One of the most emotionally draining times in a person’s life is when their loved one needs special care, especially one with dementia or Alzheimer’s.
Once a family realizes that their older loved one needs care and cannot be independent any longer or live alone, it usually falls on one person in the family to be the major caregiver.
Unless that primary person gets support from other members of the family, the consequences for all can become unfortunate.
The Family Dynamic
Every family knows who the “leader” is; it could be the oldest or just the most responsible. When a loved one becomes ill and cannot care for themselves any longer, someone in the family steps up to be the primary caregiver. In some cases, it is just because of geography and or because that person is closest to the older loved one.
It has become common for caregivers to be not only taking care of their own children, but also helping with Alzheimer’s home care. Additionally, it is common that this person also has a full-time job. If it sounds like a daunting task, that’s because it is.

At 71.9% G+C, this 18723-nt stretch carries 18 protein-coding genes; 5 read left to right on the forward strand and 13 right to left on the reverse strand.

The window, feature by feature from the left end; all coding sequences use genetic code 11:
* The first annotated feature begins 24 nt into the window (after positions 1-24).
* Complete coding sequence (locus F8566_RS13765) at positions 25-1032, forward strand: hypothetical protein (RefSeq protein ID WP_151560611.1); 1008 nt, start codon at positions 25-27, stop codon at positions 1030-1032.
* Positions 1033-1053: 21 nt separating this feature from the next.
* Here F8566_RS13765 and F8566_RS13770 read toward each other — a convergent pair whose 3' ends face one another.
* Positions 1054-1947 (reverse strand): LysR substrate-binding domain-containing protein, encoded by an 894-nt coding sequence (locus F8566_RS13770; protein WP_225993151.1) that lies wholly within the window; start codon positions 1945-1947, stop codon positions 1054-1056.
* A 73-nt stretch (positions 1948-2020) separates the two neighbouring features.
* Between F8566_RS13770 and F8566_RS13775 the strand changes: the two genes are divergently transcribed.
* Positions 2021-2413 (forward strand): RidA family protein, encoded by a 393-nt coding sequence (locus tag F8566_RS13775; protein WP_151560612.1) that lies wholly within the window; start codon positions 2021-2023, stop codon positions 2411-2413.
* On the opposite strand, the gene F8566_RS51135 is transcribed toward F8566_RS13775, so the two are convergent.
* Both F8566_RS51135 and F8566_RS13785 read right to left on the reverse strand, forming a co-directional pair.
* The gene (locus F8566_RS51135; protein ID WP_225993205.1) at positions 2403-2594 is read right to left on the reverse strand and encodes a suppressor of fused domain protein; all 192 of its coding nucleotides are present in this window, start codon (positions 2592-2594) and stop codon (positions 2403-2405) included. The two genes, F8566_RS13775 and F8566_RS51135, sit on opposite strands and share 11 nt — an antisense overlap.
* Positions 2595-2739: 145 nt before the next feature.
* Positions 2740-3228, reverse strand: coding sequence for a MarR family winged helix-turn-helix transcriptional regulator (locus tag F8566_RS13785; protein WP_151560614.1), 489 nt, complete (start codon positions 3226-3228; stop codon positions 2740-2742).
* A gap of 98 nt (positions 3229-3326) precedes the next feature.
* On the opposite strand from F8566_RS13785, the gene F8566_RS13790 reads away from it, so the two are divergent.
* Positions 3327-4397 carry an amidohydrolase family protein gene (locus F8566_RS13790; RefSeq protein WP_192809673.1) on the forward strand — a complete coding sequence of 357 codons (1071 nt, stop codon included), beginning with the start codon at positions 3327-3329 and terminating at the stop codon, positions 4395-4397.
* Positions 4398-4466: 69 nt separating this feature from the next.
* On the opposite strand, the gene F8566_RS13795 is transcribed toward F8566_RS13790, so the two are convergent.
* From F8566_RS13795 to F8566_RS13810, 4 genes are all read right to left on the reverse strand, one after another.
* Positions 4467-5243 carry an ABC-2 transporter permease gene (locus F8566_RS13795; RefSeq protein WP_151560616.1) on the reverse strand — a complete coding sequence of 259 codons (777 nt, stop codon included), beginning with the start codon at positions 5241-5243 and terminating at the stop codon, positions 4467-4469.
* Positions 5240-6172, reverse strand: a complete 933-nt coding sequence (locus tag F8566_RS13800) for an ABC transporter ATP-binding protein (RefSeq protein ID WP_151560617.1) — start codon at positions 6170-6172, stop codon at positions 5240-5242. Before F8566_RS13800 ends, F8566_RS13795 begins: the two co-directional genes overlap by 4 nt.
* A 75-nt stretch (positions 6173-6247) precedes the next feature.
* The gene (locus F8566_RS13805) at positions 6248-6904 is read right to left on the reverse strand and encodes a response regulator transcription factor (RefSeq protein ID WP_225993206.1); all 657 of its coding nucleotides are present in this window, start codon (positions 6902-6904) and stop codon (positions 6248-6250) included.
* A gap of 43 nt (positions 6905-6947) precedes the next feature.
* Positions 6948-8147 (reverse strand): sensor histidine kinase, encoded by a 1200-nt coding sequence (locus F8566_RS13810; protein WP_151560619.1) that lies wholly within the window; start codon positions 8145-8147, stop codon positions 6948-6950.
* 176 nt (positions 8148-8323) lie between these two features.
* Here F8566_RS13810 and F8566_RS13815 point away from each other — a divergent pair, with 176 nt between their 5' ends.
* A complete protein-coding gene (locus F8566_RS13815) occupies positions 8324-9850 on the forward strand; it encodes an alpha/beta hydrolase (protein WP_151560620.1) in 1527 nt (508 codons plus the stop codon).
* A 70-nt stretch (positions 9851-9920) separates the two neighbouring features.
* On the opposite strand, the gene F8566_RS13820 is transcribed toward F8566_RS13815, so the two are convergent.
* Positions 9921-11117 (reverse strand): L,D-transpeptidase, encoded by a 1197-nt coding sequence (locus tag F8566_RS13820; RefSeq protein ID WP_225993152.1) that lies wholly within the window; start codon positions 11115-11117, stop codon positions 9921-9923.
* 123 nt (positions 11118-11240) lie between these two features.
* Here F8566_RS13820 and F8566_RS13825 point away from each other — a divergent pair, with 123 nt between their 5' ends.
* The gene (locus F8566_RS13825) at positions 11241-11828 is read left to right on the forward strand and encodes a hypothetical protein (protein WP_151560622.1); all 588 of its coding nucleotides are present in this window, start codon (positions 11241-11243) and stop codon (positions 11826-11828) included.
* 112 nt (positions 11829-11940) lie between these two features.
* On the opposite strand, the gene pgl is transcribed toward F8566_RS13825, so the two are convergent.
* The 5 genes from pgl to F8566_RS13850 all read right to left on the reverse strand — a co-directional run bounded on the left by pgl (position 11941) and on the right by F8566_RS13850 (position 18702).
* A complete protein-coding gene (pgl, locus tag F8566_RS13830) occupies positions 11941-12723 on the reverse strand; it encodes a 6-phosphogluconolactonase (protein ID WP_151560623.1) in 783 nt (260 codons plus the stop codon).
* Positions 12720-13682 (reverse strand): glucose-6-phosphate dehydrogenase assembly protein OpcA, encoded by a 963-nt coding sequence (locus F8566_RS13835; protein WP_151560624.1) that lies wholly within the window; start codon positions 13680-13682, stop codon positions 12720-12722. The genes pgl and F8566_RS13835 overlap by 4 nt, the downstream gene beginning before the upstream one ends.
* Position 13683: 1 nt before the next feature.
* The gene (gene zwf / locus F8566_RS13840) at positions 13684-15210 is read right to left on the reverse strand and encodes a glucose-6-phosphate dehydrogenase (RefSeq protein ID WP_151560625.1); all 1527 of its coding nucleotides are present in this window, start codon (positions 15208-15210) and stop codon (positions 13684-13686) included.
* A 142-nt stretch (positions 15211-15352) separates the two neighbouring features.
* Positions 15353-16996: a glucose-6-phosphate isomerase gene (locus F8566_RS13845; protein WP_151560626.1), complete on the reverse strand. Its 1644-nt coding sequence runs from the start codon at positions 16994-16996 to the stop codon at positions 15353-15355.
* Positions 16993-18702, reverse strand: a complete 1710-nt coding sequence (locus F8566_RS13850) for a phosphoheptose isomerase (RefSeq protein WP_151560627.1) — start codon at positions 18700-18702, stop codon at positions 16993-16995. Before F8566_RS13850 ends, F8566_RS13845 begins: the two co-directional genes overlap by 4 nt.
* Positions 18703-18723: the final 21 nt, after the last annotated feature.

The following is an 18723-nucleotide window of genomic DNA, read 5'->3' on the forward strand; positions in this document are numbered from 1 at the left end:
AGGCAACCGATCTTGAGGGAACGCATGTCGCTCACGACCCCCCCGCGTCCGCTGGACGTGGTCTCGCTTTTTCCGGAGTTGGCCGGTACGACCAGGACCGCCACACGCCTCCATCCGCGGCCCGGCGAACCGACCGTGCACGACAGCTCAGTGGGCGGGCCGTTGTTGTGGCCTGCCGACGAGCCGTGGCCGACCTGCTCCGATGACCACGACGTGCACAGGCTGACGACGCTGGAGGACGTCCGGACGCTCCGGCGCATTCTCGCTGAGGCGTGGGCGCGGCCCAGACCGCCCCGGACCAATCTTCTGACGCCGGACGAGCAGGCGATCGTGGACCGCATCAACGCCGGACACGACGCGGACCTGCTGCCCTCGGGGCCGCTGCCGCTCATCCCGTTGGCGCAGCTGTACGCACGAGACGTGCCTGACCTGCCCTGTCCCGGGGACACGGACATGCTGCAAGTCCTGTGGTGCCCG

If you are that person, we will give you some tips on how to engage family members for support and how to care for yourself.
Why You Need Family Support
First and foremost, you cannot do it all, especially if you have other life responsibilities. Even if this were your sole task, it is an still a commitment that requires the utmost patience to care for an elderly loved one with dementia or Alzheimer’s disease.
Putting it all on yourself ultimately leads to primary care “burnout.” When that happens, everybody loses: you, your family, and your loved one. Dementia and Alzheimer’s home care takes its toll without the proper support system.
You are already the strong one, so:
Allowing other family members to assist in your caregiving gives them a sense of accomplishment and self-confidence. Maybe your little ones could read to you mother with dementia. Your high school boy could take your dad with Alzheimer’s for short walks or play games with him. Sometimes those little 30-minute breaks can help you get through the day.
Most importantly, don’t allow yourself to become isolated. The fatigue and emotional factors of dementia or Alzheimer’s home care can lead to depression and anger.
When More Care Is Needed
As the symptoms become more erratic and debilitating, it may be time to seek more care than you or your family members can provide. When it becomes too much, you have not failed; you are doing the responsible thing.
Professional caregivers can give you the peace of mind and security you and your loved one need and deserve.
Free care service for the first 8 hours on a monthly commitment.